Education and Early Childhood Development
Premier reports on progress in rebuilding early childhood services21 August 2012
DIEPPE (GNB) – Premier David Alward visited La Garderisson daycare in Dieppe today to report on progress being made to provide the best early childhood services as part of rebuilding New Brunswick.
“We are making monumental changes to early childhood services to provide our children with the best possible start in life,” said Alward. “Research clearly shows the connection between the quality of a child's experience in the early years and his or her success in school, and even throughout life. Eventually, the broader impact of healthy development for our children is stronger families and communities and a stronger, more vibrant province.”
Early childhood and education services were brought under the same roof in 2010, creating a continuum of learning from birth to Grade 12.
Earlier this spring, the government unveiled its three-year action plan, Putting Children First: Positioning Early Childhood for the Future. The plan includes several measures and investments totaling more than $38 million to improve early childhood services.
“These investments are helping families better prepare children for the future with a focus on improving the quality, affordability, accessibility and inclusivity of early childhood services,” said Alward. “I want to recognize Education and Early Childhood Development Minister Jody Carr for his leadership and commitment to enhancing and integrating early childhood services.”
All early childhood and education services are being integrated. The boundaries for local early childhood services have been realigned to coincide with the seven school district boundaries. The definition of early childhood has been extended to include children up to and including eight years old from the previous standard of birth to five years old. Early intervention agencies, which support children at risk of developmental delays, and their families, are having their mandates broadened to match this new definition in co-operation with the school system.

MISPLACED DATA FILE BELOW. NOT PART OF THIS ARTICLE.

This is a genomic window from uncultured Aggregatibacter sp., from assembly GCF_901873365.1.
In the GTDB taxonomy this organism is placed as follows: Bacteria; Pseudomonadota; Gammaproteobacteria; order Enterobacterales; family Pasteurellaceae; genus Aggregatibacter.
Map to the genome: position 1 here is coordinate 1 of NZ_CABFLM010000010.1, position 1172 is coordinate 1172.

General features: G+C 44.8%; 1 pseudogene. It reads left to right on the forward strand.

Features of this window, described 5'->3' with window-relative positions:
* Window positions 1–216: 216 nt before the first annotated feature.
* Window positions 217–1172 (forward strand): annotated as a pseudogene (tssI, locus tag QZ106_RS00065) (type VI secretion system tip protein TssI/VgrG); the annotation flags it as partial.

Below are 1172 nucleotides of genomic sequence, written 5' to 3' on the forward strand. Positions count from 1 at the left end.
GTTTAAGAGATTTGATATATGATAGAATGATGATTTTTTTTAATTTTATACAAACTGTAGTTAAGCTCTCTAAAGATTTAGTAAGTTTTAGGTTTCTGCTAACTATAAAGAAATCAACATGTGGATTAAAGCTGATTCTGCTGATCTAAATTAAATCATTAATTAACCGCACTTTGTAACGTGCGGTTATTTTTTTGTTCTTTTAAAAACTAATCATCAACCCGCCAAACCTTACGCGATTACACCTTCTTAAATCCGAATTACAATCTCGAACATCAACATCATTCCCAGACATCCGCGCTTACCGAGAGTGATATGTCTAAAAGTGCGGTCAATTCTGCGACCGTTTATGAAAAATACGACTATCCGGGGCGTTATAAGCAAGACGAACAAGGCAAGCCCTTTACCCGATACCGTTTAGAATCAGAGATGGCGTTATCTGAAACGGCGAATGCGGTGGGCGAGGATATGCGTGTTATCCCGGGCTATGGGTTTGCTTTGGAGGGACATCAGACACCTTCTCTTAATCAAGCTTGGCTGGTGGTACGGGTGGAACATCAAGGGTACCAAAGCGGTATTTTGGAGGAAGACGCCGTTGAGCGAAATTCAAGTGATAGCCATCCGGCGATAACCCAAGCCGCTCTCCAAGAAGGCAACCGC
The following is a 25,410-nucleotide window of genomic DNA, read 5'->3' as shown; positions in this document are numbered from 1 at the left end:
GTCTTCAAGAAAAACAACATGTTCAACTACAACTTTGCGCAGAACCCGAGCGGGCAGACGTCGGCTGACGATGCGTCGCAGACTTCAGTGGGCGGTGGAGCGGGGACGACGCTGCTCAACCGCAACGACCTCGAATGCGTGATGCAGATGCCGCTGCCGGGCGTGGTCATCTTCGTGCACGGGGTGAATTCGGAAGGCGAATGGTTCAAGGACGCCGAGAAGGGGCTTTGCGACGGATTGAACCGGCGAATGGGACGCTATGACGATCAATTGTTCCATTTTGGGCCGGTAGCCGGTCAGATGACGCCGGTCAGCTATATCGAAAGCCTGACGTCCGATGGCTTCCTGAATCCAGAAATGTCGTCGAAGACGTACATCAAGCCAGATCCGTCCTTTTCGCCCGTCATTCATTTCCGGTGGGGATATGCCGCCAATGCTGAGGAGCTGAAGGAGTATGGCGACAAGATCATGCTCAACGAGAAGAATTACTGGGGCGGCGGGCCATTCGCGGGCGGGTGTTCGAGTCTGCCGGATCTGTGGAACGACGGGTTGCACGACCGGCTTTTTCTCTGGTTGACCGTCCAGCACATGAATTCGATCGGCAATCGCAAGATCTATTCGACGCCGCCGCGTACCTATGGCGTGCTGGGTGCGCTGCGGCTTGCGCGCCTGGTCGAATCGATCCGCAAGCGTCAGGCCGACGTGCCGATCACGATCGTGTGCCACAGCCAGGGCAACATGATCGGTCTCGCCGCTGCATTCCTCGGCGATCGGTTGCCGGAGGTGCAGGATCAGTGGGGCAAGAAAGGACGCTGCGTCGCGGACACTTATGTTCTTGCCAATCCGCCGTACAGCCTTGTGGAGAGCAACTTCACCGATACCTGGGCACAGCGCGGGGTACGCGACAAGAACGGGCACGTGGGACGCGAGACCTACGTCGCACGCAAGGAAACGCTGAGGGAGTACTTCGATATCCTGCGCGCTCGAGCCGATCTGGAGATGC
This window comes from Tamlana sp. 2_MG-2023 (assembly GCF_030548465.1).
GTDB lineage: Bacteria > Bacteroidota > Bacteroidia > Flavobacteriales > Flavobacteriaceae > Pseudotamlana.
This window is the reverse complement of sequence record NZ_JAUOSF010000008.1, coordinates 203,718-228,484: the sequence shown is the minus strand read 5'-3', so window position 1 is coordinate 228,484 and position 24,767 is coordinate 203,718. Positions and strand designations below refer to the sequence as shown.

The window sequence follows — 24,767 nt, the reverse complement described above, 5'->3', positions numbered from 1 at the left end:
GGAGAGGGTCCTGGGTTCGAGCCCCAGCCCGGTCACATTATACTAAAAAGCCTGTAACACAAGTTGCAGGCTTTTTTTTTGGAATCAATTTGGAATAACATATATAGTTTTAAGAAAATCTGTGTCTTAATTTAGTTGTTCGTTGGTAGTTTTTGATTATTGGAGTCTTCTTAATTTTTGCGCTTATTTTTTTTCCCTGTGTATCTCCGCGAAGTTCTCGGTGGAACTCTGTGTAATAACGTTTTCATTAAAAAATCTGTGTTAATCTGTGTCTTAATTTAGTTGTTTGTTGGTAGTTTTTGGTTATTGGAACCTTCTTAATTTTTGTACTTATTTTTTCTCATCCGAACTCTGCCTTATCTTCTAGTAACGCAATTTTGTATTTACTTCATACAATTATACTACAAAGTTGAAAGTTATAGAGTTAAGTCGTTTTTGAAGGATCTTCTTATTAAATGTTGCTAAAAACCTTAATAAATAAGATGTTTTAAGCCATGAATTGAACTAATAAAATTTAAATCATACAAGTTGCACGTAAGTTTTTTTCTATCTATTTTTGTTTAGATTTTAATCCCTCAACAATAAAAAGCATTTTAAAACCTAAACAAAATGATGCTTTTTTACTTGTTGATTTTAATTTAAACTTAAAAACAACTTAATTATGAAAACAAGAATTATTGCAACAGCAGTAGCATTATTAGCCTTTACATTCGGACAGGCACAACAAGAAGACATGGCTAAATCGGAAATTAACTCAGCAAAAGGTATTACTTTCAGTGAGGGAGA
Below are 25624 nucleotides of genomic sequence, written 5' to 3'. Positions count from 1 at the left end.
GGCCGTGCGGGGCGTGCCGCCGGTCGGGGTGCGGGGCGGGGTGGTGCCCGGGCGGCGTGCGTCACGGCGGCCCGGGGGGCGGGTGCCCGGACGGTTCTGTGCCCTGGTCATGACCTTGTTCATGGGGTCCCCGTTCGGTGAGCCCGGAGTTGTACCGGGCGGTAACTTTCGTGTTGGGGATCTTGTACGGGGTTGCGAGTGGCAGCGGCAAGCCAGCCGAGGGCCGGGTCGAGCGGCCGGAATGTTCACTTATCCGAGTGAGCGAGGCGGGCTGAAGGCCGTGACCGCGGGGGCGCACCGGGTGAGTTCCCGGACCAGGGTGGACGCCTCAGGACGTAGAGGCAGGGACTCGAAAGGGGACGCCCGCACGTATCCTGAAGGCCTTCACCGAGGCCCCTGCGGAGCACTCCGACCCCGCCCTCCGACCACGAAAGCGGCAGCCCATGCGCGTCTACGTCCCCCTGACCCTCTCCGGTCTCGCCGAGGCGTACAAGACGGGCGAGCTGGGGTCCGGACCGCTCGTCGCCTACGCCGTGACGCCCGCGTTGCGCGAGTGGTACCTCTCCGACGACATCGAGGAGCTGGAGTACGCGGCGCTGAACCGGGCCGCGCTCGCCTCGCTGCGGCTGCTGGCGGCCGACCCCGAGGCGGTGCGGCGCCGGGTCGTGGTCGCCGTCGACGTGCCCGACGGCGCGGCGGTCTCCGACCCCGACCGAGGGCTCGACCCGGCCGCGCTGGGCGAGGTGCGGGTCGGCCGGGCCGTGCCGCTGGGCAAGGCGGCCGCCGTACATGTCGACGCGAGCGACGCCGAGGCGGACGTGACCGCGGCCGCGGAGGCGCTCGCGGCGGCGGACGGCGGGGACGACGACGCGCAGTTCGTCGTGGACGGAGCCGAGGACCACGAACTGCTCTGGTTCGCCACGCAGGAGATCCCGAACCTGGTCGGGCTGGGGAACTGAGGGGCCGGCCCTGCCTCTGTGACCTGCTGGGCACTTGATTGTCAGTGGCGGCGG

“By making these changes, we are allowing early childhood services and local school districts to partner and work together as we establish a strong and robust leadership to ensure a seamless continuum of learning and development from birth onward,” said Alward.
Two provincial networks of early childhood services are being established, one for each linguistic community, and will be tasked with implementing the strategic framework for early childhood. Local early childhood service networks are being also developed to work together to identify and respond to the needs of families in their communities.
Investments over the next three years to improve the quality, affordability, accessibility and inclusivity of early childhood services include:
● $16.7 million to create new early learning and childcare spaces, bringing the total increase to 10,000;
● $4.11 million to support wage subsidies for child care workers;
● $4.4 million invested in the Day Care Assistance Program to enhance affordability of child care for families;
● $5.25 million to support the training in early childhood education for child care staff; and
● $3 million to provide services for preschool children with autism spectrum disorder.
“We look forward to continuing to work with all stakeholders as we lay the right foundations to improve the quality of life for all New Brunswickers, including our children,” said Alward.